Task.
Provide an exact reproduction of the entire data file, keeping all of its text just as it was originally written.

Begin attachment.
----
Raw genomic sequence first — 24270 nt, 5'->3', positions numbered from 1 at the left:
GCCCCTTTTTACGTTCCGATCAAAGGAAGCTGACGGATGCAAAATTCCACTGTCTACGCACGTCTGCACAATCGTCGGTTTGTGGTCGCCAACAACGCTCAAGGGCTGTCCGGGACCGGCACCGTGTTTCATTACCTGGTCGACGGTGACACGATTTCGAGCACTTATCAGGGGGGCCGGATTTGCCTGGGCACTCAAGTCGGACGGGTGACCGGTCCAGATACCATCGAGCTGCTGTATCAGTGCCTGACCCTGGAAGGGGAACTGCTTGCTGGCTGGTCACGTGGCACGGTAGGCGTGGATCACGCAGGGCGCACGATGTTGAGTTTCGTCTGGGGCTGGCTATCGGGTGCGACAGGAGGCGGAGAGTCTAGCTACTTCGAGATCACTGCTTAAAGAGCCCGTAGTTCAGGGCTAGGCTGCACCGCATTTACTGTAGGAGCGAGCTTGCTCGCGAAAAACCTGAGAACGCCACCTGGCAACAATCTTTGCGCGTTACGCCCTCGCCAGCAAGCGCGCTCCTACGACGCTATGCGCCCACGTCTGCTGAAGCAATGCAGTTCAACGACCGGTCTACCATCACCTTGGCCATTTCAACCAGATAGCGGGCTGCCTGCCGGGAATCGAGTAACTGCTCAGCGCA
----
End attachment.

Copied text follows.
Raw genomic sequence first — 24270 nt, 5'->3', positions numbered from 1 at the left:
GCCCCTTTTTACGTTCCGATCAAAGGAAGCTGACGGATGCAAAATTCCACTGTCTACGCACGTCTGCACAATCGTCGGTTTGTGGTCGCCAACAACGCTCAAGGGCTGTCCGGGACCGGCACCGTGTTTCATTACCTGGTCGACGGTGACACGATTTCGAGCACTTATCAGGGGGGCCGGATTTGCCTGGGCACTCAAGTCGGACGGGTGACCGGTCCAGATACCATCGAGCTGCTGTATCAGTGCCTGACCCTGGAAGGGGAACTGCTTGCTGGCTGGTCACGTGGCACGGTAGGCGTGGATCACGCAGGGCGCACGATGTTGAGTTTCGTCTGGGGCTGGCTATCGGGTGCGACAGGAGGCGGAGAGTCTAGCTACTTCGAGATCACTGCTTAAAGAGCCCGTAGTTCAGGGCTAGGCTGCACCGCATTTACTGTAGGAGCGAGCTTGCTCGCGAAAAACCTGAGAACGCCACCTGGCAACAATCTTTGCGCGTTACGCCCTCGCCAGCAAGCGCGCTCCTACGACGCTATGCGCCCACGTCTGCTGAAGCAATGCAGTTCAACGACCGGTCTACCATCACCTTGGCCATTTCAACCAGATAGCGGGCTGCCTGCCGGGAATCGAGTAACTGCTCAGCGCA